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Showing posts from January, 2006

swallow the beta capsule

Through a quirk of fate, my childhood was filled with largely less popular Japanese superheroes. While it would be easy to label that quirk “marketing dollars,” as many of the series I am most nostalgic about are not as popular and were therefore cheaper to localize than Kamen Rider and Gundam, some of them were actually pretty mainstream, like Ultraman.

We make money not art features links to a an ultra-assload of Ultraman related clips. (thanks, the other michael)

image association

bacon of the month

Twelve different artisan bacon delivered to your door each monthInformative notes on all bacon selectionsDiscounts on Grateful Palate bacon products and baconsBacon of the Month Club Membership CardThe Bacon Strip—Our monthly bacon comic strip for members onlyThe Bacon of the Month Club Pig Ballpoint PenA Little Rubber Toy PigOne free Bacon Tee-Shirt“Artisan bacon”?! Holy moly! If I was fabulously wealthy, I would join the Bacon of the Month Club. (4rthur)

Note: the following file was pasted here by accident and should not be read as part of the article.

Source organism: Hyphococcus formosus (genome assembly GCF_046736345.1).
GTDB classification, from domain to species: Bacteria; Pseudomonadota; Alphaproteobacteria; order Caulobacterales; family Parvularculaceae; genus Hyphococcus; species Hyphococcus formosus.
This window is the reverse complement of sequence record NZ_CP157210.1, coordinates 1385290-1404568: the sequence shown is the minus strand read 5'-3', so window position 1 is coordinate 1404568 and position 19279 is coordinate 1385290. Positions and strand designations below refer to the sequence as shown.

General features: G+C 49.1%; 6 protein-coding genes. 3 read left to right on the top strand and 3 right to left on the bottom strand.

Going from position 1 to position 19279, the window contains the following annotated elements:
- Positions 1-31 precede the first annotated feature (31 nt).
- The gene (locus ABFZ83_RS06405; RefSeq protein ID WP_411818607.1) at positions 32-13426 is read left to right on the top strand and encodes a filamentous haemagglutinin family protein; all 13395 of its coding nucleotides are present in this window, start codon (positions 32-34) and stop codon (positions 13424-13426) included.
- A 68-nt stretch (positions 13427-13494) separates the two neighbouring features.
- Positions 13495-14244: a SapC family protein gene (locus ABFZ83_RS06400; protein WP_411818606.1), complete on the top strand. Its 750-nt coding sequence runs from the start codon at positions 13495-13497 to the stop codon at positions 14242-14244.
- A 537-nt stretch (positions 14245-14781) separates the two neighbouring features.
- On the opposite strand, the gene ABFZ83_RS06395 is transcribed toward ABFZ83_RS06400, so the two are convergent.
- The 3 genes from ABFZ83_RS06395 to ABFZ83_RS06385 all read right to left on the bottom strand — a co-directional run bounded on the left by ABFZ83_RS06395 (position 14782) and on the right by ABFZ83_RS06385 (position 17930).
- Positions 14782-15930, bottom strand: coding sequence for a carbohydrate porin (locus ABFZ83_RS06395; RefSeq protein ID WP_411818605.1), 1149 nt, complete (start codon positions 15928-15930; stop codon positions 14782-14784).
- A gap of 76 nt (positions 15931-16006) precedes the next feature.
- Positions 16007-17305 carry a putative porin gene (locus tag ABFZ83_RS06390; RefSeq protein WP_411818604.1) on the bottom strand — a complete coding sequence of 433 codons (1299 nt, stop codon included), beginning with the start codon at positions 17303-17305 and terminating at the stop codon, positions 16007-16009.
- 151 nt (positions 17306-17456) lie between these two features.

speculation about nintendo ds redesign: ended

DS Lite (link is Google translated; original Japanese here).

sharing the hoff

(thanks, monty)

I respond with equal force:

Of note:David’s new album, DAVID HASSELHOFF SINGS AMERICA was released in Germany, Austria and Switzerland on Feb. 2, 2004 and is already at #11 in the Austrian charts!
davidhasselhoff.com

neither hide nor hair

i’m never going to a hospital here again

TOKYO (Reuters) - A Japanese nurse who tried to relieve her work stress by tearing off patients' nails was sentenced Monday to three years and eight months in prison.

The 32-year-old Japanese woman, who worked at a hospital in the ancient capital of Kyoto, tore off the fingernails and toenails of six female patients in September and October 2004. The patients were all immobile after strokes or other illnesses.

The Kyoto District Court said the woman had committed the cruel acts to relieve stress she was under from extra work forced on her by her supervisors.
Oddly Enough News Article | Reuters.com

playing within the rules